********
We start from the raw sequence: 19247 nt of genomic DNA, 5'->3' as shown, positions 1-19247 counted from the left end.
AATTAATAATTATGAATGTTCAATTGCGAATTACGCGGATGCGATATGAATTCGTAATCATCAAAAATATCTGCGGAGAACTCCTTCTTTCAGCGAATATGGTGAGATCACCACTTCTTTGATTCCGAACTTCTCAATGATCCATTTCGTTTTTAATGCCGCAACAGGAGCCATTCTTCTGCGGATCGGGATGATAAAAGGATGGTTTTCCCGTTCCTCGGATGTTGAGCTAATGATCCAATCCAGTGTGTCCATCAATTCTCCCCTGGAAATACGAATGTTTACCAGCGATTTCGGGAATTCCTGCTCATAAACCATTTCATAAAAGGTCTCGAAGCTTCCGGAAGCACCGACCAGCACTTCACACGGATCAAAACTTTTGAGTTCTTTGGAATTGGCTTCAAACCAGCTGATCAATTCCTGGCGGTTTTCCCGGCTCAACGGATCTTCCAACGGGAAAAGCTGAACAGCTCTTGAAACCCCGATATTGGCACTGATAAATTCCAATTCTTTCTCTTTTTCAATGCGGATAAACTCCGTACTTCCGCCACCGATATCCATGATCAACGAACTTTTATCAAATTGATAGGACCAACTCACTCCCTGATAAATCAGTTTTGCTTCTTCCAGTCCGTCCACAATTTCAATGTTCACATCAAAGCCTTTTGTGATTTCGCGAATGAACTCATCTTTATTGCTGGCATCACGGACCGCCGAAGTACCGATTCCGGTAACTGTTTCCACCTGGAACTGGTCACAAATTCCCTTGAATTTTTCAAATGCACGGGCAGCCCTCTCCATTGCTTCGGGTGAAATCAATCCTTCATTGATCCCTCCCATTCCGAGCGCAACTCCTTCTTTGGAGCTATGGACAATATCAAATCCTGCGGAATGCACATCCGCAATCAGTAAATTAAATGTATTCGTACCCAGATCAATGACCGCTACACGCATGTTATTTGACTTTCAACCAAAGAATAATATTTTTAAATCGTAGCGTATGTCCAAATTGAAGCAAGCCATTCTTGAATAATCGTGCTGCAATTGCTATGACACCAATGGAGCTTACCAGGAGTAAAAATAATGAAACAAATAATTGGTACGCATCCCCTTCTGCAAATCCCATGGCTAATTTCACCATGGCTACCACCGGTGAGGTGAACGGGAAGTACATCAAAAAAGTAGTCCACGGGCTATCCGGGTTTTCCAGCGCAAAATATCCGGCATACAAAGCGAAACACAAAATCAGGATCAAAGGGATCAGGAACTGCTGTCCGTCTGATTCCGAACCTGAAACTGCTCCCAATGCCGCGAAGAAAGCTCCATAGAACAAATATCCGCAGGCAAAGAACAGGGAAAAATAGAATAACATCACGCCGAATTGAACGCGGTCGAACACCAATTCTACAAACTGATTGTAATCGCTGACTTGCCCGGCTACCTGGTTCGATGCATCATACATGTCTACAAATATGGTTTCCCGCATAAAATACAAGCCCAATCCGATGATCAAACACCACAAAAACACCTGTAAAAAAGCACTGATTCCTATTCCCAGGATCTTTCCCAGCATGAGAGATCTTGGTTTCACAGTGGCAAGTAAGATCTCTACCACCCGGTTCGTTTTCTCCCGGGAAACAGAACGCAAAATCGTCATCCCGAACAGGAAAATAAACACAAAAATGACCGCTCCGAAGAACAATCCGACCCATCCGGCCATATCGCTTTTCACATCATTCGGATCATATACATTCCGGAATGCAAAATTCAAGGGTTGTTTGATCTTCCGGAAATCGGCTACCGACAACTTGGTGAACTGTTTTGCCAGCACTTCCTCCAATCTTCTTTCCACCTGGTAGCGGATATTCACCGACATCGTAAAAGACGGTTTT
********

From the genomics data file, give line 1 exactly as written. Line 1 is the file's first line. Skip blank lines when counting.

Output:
We start from the raw sequence: 19247 nt of genomic DNA, 5'->3' as shown, positions 1-19247 counted from the left end.